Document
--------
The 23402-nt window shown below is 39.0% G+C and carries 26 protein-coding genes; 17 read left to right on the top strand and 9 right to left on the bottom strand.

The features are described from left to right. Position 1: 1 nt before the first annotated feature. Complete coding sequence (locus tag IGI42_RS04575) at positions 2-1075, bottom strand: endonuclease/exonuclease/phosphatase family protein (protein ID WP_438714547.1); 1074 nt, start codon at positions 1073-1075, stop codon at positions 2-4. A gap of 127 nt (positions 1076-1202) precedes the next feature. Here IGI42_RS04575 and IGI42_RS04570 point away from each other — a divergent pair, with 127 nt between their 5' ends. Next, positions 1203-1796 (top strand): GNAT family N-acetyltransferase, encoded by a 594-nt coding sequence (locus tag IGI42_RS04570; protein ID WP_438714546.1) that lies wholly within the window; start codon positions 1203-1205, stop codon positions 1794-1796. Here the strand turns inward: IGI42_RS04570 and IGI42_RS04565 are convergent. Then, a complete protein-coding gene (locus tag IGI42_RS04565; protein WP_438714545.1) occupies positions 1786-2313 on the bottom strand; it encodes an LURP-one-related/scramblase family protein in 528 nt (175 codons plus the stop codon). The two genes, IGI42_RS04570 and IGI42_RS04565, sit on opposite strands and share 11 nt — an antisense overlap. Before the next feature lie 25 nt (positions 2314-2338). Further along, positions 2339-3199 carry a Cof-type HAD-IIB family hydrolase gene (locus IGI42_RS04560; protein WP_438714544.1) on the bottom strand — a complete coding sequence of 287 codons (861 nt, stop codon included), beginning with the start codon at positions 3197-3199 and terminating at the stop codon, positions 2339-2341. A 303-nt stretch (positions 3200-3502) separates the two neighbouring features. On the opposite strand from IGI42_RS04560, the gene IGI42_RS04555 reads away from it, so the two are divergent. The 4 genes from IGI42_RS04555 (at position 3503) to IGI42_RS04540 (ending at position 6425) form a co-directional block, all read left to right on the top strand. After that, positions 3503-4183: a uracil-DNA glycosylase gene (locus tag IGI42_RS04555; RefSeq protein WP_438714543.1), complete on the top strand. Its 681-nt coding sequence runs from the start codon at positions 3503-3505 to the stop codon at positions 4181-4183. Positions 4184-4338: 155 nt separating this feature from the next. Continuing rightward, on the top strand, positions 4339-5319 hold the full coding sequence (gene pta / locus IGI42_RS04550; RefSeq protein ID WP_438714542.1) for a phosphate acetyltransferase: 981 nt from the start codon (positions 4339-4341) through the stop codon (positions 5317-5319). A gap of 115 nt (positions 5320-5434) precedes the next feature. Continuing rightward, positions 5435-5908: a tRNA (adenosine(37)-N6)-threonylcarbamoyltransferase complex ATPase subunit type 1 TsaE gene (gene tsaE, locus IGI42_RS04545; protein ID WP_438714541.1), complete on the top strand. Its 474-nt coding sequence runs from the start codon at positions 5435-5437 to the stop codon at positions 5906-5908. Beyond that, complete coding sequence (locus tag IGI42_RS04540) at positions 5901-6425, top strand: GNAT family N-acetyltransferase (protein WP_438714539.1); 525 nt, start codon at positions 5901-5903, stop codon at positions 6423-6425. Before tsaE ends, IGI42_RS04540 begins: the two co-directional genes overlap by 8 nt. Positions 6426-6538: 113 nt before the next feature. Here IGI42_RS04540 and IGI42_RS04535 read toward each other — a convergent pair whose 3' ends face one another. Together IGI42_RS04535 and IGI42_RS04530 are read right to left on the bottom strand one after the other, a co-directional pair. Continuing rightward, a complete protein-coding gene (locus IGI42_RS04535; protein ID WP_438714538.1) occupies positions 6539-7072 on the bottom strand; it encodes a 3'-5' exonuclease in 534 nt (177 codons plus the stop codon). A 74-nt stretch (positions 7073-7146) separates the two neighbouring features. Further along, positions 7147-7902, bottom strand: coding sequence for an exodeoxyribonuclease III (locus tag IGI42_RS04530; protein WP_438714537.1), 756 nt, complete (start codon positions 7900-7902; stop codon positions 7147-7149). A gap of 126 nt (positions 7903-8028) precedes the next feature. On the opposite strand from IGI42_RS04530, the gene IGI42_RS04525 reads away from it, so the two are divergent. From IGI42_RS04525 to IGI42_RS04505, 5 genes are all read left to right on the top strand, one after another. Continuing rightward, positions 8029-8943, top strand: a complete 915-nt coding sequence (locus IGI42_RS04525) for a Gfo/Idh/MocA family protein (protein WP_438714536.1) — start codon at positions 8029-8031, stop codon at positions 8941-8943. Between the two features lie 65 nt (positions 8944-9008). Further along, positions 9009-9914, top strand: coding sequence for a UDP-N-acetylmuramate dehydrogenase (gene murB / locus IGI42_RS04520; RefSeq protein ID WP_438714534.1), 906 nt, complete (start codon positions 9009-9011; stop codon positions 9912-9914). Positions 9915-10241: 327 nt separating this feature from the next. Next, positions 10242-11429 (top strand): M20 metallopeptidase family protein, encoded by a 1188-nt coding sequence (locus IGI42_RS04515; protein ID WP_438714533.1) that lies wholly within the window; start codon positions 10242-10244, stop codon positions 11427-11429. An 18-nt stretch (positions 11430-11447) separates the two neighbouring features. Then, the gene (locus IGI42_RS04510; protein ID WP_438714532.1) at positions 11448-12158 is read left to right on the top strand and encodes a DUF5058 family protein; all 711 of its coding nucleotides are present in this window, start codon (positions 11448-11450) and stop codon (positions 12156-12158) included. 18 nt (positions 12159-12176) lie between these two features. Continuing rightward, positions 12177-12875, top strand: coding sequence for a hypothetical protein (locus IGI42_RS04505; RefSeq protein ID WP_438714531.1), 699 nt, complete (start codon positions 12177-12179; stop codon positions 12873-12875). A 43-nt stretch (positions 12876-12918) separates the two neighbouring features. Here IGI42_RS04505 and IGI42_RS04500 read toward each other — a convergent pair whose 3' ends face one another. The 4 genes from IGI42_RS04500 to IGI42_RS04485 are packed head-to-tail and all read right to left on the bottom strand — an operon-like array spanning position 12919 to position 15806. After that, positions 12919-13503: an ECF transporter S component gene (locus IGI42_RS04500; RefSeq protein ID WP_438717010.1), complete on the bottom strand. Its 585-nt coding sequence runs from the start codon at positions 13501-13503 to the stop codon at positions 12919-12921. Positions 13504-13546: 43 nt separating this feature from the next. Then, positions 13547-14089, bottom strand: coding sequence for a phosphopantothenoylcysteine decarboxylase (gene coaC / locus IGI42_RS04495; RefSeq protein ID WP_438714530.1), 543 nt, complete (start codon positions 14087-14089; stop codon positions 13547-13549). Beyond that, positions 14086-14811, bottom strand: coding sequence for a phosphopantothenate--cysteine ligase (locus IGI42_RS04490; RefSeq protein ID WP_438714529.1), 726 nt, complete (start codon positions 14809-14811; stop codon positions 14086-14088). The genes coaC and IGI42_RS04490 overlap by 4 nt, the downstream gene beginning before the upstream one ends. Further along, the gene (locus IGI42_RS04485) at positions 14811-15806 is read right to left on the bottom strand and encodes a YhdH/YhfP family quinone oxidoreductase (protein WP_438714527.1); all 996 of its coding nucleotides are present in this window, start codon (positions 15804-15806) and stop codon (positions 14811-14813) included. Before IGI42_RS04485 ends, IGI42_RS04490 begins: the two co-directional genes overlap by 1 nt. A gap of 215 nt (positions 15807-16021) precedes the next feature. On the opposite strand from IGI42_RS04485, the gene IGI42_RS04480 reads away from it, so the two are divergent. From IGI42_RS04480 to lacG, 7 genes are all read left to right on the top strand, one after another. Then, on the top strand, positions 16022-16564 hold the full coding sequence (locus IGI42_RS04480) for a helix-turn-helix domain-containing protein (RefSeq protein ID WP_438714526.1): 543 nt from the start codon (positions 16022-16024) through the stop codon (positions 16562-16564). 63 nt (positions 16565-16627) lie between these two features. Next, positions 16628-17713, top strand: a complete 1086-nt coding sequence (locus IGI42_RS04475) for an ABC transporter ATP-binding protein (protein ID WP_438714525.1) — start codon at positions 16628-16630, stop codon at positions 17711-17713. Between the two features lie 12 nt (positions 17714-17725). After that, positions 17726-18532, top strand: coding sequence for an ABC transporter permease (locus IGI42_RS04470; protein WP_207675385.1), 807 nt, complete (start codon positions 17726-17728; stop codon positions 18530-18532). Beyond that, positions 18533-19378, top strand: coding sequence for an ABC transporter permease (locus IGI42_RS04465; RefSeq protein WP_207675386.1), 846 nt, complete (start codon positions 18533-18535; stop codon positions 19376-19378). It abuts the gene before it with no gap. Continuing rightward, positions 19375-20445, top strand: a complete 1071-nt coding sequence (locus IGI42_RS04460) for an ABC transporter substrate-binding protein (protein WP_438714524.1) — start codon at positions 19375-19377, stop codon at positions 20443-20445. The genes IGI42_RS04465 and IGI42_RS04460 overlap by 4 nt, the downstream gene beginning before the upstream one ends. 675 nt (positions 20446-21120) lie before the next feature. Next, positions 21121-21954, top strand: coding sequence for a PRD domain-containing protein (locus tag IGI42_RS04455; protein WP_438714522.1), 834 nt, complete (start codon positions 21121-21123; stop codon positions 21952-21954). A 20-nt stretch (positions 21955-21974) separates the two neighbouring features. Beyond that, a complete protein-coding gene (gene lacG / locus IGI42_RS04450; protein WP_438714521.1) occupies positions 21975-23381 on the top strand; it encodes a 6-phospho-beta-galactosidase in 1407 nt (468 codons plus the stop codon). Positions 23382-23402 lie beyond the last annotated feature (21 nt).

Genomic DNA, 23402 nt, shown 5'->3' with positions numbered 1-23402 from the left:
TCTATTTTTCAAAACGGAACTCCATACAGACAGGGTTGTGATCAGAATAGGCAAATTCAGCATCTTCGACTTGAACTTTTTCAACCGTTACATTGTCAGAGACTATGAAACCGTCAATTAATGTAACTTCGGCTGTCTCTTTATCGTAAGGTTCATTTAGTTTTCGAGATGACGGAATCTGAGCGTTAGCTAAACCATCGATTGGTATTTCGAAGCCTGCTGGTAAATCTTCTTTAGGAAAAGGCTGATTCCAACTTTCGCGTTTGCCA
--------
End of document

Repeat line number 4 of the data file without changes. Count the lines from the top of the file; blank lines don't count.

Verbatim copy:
TCTATTTTTCAAAACGGAACTCCATACAGACAGGGTTGTGATCAGAATAGGCAAATTCAGCATCTTCGACTTGAACTTTTTCAACCGTTACATTGTCAGAGACTATGAAACCGTCAATTAATGTAACTTCGGCTGTCTCTTTATCGTAAGGTTCATTTAGTTTTCGAGATGACGGAATCTGAGCGTTAGCTAAACCATCGATTGGTATTTCGAAGCCTGCTGGTAAATCTTCTTTAGGAAAAGGCTGATTCCAACTTTCGCGTTTGCCA